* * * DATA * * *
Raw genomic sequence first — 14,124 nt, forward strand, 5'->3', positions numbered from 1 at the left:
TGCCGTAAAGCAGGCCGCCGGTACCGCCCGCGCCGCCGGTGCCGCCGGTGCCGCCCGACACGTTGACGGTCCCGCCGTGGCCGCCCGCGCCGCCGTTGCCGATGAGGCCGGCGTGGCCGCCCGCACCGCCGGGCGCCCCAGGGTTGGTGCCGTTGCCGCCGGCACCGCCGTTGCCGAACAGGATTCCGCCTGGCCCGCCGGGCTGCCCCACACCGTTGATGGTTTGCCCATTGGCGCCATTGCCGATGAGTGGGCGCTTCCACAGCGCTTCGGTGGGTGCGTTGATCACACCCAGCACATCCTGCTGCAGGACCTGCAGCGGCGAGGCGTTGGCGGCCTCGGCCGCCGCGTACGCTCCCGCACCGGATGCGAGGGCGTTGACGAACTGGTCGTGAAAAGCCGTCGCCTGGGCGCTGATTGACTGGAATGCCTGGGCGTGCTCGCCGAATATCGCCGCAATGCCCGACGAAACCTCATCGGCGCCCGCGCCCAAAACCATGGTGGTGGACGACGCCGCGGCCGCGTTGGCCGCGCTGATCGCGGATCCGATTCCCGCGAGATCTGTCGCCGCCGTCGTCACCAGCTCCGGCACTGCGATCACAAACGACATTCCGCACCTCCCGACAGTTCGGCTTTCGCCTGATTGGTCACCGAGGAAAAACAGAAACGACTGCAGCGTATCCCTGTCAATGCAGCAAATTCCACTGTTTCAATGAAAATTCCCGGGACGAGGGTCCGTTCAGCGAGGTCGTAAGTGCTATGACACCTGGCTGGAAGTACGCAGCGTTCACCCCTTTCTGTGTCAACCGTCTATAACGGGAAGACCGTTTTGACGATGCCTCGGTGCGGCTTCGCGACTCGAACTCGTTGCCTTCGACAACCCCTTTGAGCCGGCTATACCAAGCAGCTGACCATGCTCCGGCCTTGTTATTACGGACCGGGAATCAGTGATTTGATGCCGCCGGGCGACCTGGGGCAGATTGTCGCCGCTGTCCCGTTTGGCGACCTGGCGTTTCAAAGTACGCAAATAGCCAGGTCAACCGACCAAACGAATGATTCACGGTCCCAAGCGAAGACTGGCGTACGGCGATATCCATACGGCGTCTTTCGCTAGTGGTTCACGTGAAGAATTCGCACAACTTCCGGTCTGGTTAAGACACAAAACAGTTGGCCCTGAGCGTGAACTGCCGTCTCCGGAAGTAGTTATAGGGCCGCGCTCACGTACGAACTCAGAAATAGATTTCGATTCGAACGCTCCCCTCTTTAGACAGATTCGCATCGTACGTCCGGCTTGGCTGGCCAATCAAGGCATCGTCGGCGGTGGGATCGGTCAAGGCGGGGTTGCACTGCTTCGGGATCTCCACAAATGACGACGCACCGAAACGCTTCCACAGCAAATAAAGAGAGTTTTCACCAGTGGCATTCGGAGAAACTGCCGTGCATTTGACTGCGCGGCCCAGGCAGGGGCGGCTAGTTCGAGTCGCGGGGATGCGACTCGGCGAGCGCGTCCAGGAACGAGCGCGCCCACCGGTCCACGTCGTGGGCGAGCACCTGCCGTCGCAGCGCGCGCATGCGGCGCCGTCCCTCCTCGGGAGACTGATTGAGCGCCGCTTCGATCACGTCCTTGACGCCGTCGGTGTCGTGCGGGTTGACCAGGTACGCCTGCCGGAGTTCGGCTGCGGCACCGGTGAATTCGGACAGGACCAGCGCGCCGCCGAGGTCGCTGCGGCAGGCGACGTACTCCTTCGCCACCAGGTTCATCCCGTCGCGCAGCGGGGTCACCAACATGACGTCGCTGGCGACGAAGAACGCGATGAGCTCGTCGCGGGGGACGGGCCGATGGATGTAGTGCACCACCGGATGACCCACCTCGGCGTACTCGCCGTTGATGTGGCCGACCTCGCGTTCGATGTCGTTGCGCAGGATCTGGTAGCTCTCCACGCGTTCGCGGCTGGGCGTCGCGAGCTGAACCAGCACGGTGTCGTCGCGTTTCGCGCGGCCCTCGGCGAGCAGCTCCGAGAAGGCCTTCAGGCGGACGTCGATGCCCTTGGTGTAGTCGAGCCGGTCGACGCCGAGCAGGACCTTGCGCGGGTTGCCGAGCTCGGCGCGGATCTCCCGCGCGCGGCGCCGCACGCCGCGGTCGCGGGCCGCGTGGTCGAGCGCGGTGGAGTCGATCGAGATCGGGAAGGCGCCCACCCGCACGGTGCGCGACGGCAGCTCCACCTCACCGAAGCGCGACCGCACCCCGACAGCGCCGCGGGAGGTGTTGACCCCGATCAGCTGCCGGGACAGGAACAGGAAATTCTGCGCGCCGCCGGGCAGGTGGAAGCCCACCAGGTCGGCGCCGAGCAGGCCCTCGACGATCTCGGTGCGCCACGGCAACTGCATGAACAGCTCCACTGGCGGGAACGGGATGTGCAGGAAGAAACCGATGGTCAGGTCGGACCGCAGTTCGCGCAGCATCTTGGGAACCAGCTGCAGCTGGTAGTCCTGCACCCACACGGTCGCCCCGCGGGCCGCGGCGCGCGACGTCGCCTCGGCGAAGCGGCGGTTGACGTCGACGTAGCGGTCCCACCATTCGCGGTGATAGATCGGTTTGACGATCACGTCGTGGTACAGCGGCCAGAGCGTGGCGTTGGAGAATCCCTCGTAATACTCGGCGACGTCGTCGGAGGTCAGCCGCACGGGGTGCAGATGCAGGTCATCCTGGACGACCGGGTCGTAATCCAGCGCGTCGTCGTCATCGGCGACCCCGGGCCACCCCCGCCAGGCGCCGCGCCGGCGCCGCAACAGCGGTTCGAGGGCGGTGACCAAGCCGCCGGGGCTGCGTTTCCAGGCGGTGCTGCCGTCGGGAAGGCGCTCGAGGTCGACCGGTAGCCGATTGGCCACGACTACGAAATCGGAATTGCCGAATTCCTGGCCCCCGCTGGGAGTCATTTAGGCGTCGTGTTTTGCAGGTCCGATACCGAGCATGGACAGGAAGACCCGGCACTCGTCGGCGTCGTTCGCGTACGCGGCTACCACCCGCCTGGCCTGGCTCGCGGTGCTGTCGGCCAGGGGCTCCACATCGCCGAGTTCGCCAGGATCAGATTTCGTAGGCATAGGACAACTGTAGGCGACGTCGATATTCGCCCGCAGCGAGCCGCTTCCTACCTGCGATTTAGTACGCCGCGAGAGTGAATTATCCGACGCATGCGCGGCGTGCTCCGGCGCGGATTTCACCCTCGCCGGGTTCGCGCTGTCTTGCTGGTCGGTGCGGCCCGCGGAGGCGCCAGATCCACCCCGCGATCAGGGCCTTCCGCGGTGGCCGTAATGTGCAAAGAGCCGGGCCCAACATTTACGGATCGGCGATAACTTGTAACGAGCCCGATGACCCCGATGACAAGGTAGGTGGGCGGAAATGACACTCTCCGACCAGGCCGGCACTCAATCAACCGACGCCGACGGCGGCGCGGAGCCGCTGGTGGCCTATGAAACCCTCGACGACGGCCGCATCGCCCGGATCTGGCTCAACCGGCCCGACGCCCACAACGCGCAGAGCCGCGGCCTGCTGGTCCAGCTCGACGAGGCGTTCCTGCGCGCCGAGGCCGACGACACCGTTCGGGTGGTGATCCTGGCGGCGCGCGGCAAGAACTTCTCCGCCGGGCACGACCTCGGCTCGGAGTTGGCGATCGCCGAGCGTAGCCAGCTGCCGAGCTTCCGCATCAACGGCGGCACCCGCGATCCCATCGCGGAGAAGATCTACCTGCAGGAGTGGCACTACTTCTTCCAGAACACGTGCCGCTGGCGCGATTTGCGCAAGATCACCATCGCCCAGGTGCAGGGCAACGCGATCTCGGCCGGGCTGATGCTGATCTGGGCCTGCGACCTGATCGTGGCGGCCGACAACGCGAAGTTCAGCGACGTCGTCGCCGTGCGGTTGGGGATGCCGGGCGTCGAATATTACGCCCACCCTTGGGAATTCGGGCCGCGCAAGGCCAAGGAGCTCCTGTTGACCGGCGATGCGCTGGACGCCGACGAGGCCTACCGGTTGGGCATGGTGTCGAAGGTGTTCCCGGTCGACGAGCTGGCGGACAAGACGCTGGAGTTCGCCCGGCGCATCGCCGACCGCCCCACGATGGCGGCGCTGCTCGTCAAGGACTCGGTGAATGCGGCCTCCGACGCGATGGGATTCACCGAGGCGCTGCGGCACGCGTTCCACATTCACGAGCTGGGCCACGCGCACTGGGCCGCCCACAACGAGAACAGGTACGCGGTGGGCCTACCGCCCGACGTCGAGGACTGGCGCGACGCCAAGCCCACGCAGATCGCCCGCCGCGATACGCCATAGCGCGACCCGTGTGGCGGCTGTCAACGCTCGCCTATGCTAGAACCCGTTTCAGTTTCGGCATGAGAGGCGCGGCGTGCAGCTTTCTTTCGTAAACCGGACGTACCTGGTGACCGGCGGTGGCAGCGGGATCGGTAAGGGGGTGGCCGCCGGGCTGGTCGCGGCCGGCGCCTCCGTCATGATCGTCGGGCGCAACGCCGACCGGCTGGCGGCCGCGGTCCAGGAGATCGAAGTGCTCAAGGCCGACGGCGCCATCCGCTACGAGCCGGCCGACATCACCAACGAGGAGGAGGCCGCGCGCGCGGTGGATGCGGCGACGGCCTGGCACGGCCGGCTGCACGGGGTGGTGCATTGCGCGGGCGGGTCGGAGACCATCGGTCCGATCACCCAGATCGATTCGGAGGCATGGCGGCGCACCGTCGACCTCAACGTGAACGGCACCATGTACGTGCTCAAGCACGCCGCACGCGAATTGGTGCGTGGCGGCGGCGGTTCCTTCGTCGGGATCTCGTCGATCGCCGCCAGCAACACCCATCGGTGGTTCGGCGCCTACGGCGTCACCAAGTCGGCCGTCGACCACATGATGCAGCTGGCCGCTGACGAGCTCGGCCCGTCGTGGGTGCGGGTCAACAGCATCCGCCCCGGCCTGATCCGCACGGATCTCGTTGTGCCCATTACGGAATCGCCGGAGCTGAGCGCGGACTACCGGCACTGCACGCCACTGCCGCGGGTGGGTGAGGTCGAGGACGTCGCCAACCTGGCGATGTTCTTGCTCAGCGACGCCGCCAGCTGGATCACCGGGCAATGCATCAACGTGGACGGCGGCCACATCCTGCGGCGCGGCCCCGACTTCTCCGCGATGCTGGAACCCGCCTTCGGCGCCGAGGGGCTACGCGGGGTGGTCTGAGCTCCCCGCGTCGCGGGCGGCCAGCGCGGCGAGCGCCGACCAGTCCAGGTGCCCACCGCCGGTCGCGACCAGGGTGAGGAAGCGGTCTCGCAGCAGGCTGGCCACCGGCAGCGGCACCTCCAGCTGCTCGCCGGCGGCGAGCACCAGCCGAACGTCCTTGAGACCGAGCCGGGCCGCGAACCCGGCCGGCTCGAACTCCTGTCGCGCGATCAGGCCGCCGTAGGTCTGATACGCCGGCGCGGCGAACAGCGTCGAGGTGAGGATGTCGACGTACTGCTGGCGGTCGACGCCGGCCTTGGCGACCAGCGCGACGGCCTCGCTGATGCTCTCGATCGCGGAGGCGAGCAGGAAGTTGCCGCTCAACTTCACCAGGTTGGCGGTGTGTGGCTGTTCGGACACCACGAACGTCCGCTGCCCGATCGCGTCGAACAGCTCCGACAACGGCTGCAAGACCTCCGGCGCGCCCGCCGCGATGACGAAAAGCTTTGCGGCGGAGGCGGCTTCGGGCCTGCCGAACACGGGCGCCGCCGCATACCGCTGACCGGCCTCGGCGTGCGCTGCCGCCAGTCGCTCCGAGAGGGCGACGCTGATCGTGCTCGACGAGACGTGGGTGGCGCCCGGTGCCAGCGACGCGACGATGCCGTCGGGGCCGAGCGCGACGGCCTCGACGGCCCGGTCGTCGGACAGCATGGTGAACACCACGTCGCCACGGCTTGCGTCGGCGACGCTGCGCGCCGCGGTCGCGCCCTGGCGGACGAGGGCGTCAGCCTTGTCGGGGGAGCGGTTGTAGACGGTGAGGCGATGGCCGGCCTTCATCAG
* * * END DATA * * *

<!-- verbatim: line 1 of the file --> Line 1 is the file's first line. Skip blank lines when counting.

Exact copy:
Raw genomic sequence first — 14,124 nt, forward strand, 5'->3', positions numbered from 1 at the left: